Slow wage growth props up employment numbers
Markets were required to weigh up good economic news in the US against disappointing developments in the Greek debt saga.
The better than expected news on US retail sales won the day with US share markets moving modestly higher.
The Dow and the S&P500 both rose 0.2% while the Nasdaq was up just 0.1%. European markets also ended in positive territory.
The German Dax was up 0.6%, the FTSE100 rose 0.2% while the broader Euro Stoxx index was up 0.7%.
Strong demand for US, UK and German government bonds saw yields decline overnight, despite the strong outcome for US retail sales.
The impasse over Greek debt saw investors seeking safe havens. US 10 year government bond yields fell 11 basis points to 2.38%.
UK long bond yields declined 10 basis points while in Germany they fell 8 basis points to 0.88%. Australian yields (implied by futures) went in the opposite direction following the labour markets results for May.
Ten year Australian government bond yields rose 10 basis points to 3.15% while 3 year yields were up 7 basis points to 2.12%.
The US dollar index rose ahead of the US retail sales data but then ran out of steam. EUR initially fell but partly recovered after the US data. AUD ranged between 0.7693 and 0.7793.
The NZD continued to decline from the RBNZ's surprise cut, falling as low as $US 0.6968 - the lowest since August 2010 - before steadying. AUD/NZD held its early gains which took it to 1.1080 - an eight-month high.
The price of iron ore has risen to $US65 per tonne from a low of $US 48 in mid-May. There are important figures in the context of government budget estimates.
Overnight, copper prices fell 2.7% as supply rose and inventories piled up. Oil slipped back a touch as did the price of gold.
The World Bank downgraded its global economic growth outlook to 2.8% for this year, after originally being estimated at 3.0% in January.
It came as a result of slower growth in many developing economies due to reduced oil and other commodity prices. Soft growth in the United States also contributed.
Consumer expectations for inflation eased to an annual pace of 3.0% in June, below the previous 3.6% in May. Inflation expectations remain well contained.
Jobs surged 42.0k in May, defying expectations for a much softer rise. The steady growth in jobs saw the unemployment rate fall from 6.1% in April to 6.0% in May, the lowest in a year.
Slow wage growth could explain the solid job gains, and hint at greater labour market flexibility.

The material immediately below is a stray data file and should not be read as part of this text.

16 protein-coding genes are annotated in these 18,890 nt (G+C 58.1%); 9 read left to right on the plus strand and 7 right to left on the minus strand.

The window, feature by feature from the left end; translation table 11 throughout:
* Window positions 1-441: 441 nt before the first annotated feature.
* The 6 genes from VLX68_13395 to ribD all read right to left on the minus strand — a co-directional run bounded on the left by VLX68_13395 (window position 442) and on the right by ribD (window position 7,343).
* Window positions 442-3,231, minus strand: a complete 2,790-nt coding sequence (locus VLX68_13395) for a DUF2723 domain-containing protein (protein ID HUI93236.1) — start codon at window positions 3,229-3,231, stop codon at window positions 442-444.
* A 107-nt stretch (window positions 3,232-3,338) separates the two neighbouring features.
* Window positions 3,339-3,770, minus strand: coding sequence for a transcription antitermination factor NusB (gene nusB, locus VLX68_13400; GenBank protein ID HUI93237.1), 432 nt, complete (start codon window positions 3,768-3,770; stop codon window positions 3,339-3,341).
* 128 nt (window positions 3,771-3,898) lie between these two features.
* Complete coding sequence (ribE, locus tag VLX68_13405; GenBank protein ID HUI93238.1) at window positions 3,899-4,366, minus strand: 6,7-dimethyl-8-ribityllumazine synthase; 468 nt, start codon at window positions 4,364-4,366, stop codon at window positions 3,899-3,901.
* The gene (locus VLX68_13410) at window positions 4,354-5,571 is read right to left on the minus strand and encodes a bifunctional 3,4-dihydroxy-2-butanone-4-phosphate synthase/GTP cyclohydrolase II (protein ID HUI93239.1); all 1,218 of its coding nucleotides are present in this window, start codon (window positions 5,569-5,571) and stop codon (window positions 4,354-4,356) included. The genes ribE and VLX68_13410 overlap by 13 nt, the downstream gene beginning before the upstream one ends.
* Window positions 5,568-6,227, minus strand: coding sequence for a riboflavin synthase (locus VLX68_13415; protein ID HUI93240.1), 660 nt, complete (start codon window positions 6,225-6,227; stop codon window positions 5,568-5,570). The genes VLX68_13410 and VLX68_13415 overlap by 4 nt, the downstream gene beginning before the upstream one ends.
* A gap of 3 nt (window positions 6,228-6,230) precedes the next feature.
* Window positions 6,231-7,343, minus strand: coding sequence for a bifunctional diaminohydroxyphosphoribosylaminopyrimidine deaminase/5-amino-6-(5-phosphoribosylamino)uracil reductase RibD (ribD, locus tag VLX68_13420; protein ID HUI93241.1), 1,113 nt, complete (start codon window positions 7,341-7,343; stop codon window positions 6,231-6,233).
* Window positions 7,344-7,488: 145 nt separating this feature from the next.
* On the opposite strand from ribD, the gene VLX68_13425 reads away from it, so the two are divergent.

This could continue to support job growth and prevent the unemployment rate from climbing sharply. However, the outlook for below trend economic growth for most of this year suggests that job growth will moderate, which indicates a risk that the unemployment rate will edge higher later in the year.
Annual retail sales growth in May was 10.1%, in line with consensus forecasts and up from 10.0% in April. Factory output in May grew at an annual pace of 6.1%, slightly above the median forecast of 6.0% and April's 5.9%.
Fixed asset investment has risen 11.4% so far in the first five months of 2015, compared to the same period last year, which is below the forecast of 11.9% and 12.0% in April. It is also the lowest rate of growth in fixed asset investment since 2000.
The stabilisation in retail spending and industrial production provides some positive signals that recent stimulatory measures are providing support to the Chinese economy.
The heads of the European Union and the IMF have indicated that wide differences remain between Greece and its major creditors.
Negotiators have left Brussels with little apparent progress made. The extent of 'gamesmanship' is frustrating the head of the IMF.
Talks have not broken off but resolution is required before the end of June if Greece is to gain access to financial aid in order to meet loan repayment deadlines.
No major data released.
No major data released.
US retail sales jumped 1.2% in May, reflecting a 2% rise in auto sales, a 3.7% lift in gasoline sales (as prices rose again) and a solid 0.7% gain in core retailing ex-autos and gasoline.
This outcome suggests less reticence on the part of American householders to spend, with May's 0.3% rise in hourly earnings and hours worked supportive of incomes growth, even as renewed increases in energy prices have begun to weigh against disposable income.
Initial jobless claims rose 2k to 279k in the week ended 6 June. It is now three months since claims last rose above 300k, a sign that the labour market is continuing to improve.